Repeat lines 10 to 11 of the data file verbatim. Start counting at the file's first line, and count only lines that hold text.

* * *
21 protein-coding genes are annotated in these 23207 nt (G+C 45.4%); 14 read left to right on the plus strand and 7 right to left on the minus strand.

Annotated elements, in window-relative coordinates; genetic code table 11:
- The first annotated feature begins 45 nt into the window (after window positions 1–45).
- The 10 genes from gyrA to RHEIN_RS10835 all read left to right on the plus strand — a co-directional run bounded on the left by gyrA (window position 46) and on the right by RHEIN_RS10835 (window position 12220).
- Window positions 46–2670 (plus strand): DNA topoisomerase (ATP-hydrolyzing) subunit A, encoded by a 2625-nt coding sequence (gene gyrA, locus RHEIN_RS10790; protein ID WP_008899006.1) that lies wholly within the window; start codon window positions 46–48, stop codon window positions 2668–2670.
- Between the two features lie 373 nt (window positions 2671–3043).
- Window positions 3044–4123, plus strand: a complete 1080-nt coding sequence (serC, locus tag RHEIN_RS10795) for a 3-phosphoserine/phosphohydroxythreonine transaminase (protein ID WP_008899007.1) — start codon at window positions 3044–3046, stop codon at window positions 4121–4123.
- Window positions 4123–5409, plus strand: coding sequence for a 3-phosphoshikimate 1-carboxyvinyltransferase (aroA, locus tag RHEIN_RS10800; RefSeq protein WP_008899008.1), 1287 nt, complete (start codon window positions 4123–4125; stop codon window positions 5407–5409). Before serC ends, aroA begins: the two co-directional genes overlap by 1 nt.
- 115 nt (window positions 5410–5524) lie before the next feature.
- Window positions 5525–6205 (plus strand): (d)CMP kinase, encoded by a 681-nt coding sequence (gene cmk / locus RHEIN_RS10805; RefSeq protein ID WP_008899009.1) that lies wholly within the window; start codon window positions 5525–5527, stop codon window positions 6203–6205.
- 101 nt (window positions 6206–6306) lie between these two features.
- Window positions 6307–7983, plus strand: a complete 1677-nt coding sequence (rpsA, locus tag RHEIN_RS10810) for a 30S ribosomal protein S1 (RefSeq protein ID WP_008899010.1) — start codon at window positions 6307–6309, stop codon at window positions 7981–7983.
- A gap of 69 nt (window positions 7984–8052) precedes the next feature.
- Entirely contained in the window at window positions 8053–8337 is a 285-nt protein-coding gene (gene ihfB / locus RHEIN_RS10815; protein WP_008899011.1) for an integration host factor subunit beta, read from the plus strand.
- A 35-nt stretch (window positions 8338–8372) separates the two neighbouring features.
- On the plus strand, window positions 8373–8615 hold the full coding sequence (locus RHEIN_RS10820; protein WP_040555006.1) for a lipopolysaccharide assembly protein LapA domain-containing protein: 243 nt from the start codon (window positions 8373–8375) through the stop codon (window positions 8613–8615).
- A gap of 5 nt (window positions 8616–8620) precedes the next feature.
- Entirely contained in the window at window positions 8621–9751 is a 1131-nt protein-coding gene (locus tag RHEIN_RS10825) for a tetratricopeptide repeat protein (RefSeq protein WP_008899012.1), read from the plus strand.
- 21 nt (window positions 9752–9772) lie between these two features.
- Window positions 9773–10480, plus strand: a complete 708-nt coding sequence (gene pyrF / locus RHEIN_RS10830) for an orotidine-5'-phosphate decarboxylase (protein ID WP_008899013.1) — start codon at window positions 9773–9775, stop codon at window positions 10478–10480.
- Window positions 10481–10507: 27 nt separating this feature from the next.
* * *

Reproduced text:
- Window positions 5525–6205 (plus strand): (d)CMP kinase, encoded by a 681-nt coding sequence (gene cmk / locus RHEIN_RS10805; RefSeq protein ID WP_008899009.1) that lies wholly within the window; start codon window positions 5525–5527, stop codon window positions 6203–6205.
- 101 nt (window positions 6206–6306) lie between these two features.